Leaving aside Ulster Scots for the moment, is Scots a language?
The debate over Ulster Scots is often mired in controversy. Opinions vary on what it is; a language, a dialect, or someone speaking in a Ballymena accent. More times than not opinions are divided along political lines, with most support for Ulster Scots coming from Unionists and most opposition and derision coming from Nationalists.
Because of this a rational debate on the nature of Ulster Scots is almost impossible to have as it usually ends up as yet another chapter in the never-ending one-upmanship debate between the two communities in the North.
One way of taking the local politics out of debate on what exactly Ulster Scots is to look at its parent, Scots.
You may not realise it but you know a bit of Scots already – and have probably uttered a few words of it shortly after midnight on New Years Eve, when Auld Lang Syne is sung. The term Auld Lang Syne is known worldwide, but it's clearly not standard English. Even if it's 'translated' into English – Old Long Since, its meaning (roughly, 'a long time ago') still isn't clear.
When reading something written in Scots what at first looks like phonetic spelling of English turns out to have a long history. Scots has a literary tradition going back hundreds of years and can argue that its spelling is just as legitimate as that of standard English, which itself was only codified a few centuries ago.
There is no simple answer to whether Scots is a language, as its interaction with English means there is no clear dividing line between the two. If one takes the view that languages diverge along mutual intelligibility, then Scots is not a language from what I can tell. Have a listen to the examples on this website set up by the Scottish Government, I can understand all of the speakers, apart from one from Caithness, so overall Scots would fail the intelligibility test.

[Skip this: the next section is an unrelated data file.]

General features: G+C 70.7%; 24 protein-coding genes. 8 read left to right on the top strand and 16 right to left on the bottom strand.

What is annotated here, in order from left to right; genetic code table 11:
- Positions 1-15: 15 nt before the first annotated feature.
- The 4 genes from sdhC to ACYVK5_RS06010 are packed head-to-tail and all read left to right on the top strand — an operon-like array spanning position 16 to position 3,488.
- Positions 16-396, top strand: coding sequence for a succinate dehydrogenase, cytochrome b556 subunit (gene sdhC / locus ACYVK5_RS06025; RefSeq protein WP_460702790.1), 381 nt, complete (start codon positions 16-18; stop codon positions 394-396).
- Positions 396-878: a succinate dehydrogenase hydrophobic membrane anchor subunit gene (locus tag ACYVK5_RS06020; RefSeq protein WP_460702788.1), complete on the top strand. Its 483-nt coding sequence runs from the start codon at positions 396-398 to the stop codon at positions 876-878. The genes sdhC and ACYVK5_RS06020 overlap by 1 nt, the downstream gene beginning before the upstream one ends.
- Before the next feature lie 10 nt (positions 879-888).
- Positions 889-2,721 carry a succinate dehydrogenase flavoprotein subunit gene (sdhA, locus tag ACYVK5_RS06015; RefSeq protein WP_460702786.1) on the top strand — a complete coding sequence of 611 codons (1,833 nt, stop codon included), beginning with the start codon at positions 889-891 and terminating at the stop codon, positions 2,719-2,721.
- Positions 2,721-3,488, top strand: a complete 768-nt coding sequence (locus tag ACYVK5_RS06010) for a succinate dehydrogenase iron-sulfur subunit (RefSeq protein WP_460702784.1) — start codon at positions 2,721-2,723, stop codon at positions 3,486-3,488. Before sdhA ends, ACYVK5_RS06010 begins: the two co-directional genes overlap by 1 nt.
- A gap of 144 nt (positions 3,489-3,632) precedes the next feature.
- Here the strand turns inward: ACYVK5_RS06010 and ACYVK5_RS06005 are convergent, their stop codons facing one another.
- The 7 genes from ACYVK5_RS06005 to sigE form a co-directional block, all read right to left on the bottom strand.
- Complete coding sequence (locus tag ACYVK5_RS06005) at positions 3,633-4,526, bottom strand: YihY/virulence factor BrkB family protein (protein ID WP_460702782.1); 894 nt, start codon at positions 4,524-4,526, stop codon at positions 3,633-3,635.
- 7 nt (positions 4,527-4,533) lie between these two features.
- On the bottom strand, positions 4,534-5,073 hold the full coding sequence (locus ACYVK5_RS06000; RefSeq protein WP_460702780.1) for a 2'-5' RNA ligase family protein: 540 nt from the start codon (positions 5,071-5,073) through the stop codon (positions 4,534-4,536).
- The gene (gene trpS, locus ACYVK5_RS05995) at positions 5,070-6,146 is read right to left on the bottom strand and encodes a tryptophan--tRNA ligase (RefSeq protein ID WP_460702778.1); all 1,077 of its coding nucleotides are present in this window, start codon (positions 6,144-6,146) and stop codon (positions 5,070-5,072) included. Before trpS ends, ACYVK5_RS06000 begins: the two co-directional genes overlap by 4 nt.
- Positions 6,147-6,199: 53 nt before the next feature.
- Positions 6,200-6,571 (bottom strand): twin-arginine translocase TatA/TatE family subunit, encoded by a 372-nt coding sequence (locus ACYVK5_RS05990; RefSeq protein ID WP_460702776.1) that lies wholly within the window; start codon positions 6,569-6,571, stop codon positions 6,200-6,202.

Indeed, while 85% of Scottish people say they can speak Scots, most of them do not believe it is a language, although whether this is a fact-based opinion or the result of centuries of being told it's 'bad English' is unknown.
Not all languages are divided on intelligibility, however. My brother who lives in Gothenburg informs me that the differences between Swedish, Norwegian and Danish are about the same as the differences between Ulster, Connacht and Munster Irish, while Slavic and Romance languages are mutually intelligible to varying degrees by all accounts.
Some 'languages' are purely political constructs with no basis in linguistics, such as Serbian, Croatian, Bosnian and Montenegrin, which were all known as Serbo-Croat twenty years ago. (There should be some craic in the EU Parliament's translation booths if all four countries become part of the EU).
Others, such as Arabic, have dialects which are not mutually intelligible.